In his 1983 book, “Loving God,” Charles Colson, founder of Prison Fellowship, said this:
“Life isn’t like a book. Life isn’t logical or sensible or orderly. Life is a mess most of the time. And theology must be lived out in the midst of that mess.”
Forgive my grammar, but ain’t that the truth? I’m thinking that Mr. Colson had a good idea what he was talking about, too. Prior to his conversion to Christianity, he served as special counsel to President Nixon and was known as one of Nixon’s “hatchet men,” all wrapped up in the Watergate Scandal, one of the largest political scandals in our nation’s history. Yes, Mr. Colson knew all about messes.
I do, too! I constantly am joking, “I’m such a hot mess!” or “My kids are such a hot mess!”, and of course, “My husband is a giant, hot mess!” We mess up, all the time. Things such as our emotions running high (or hormones), getting angry over little things, overstretched schedules with short fused patience, hurtful words in the heat of a moment, etc., all lead to Chaos, King of Mess, reigning supreme over my home and my family, and I’m guessing, yours as well. How can we kick him out?
Mr. Colson has the right idea. Despite the mess, we have to remember who’s really in charge of our home because it sure isn’t King Chaos as much as Satan wants to convince us otherwise. God tells us in Psalm 46:1 “God is our refuge and strength, A very present help in trouble.” He’s there in the trouble. In fact, Ecclesiastes 7:14 says, “When times are good, be happy; but when times are bad, consider: God has made the one as well as the other. Therefore, a man cannot discover anything about his future.” So, what’s the purpose of the trouble, of the mess? To test and strengthen us, to draw us closer to Him, to deepen our faith: “Consider it pure joy, my brothers and sisters, whenever you face trials of many kinds, because you know that the testing of your faith produces perseverance. Let perseverance finish its work so that you may be mature and complete, not lacking anything. If any of you lacks wisdom, you should ask God, who gives generously to all without finding fault, and it will be given to you. But when you ask, you must believe and not doubt, because the one who doubts is like a wave of the sea, blown and tossed by the wind.” James 1:2-6.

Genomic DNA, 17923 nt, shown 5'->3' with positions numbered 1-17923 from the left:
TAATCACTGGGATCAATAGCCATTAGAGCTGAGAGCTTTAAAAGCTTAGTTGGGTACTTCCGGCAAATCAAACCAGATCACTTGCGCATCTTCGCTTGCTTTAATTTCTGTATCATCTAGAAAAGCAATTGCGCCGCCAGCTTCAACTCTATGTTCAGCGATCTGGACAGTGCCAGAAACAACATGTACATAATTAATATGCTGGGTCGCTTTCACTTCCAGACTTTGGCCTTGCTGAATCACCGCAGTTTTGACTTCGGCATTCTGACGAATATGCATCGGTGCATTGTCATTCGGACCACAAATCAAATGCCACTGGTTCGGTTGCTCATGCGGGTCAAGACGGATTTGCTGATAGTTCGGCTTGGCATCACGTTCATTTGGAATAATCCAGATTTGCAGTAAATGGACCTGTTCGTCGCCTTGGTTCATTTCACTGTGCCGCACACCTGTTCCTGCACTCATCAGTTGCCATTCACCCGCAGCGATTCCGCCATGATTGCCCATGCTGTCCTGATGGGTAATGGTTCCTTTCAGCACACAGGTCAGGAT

Looking at our mess, it can look like the Bad Lands of South Dakota, pictured above: dry, bumpy, full of hills and valleys, not much to find joy in. However, out of frame, the Bad Lands, despite everything messy I just described about them, you can find pockets of joy: beautiful flowers, rock formations that turn amazing colors when the light hits them just right, vibrant wildlife and more. You just have to look beyond the mess to find the good stuff. Look at this beautiful picture of the same Bad Lands area.
This week, as a mess arises, and it will, don’t forget to drop to your knees and pray, “Okay, Lord, what’s this about? What is it you want me to learn? What is it my family needs to work on? What joy am I to find in this mess?” In spite of the mess and chaos, choose to find joy or, as James tells us, find what wisdom there is to be found.
Remember, He has your back!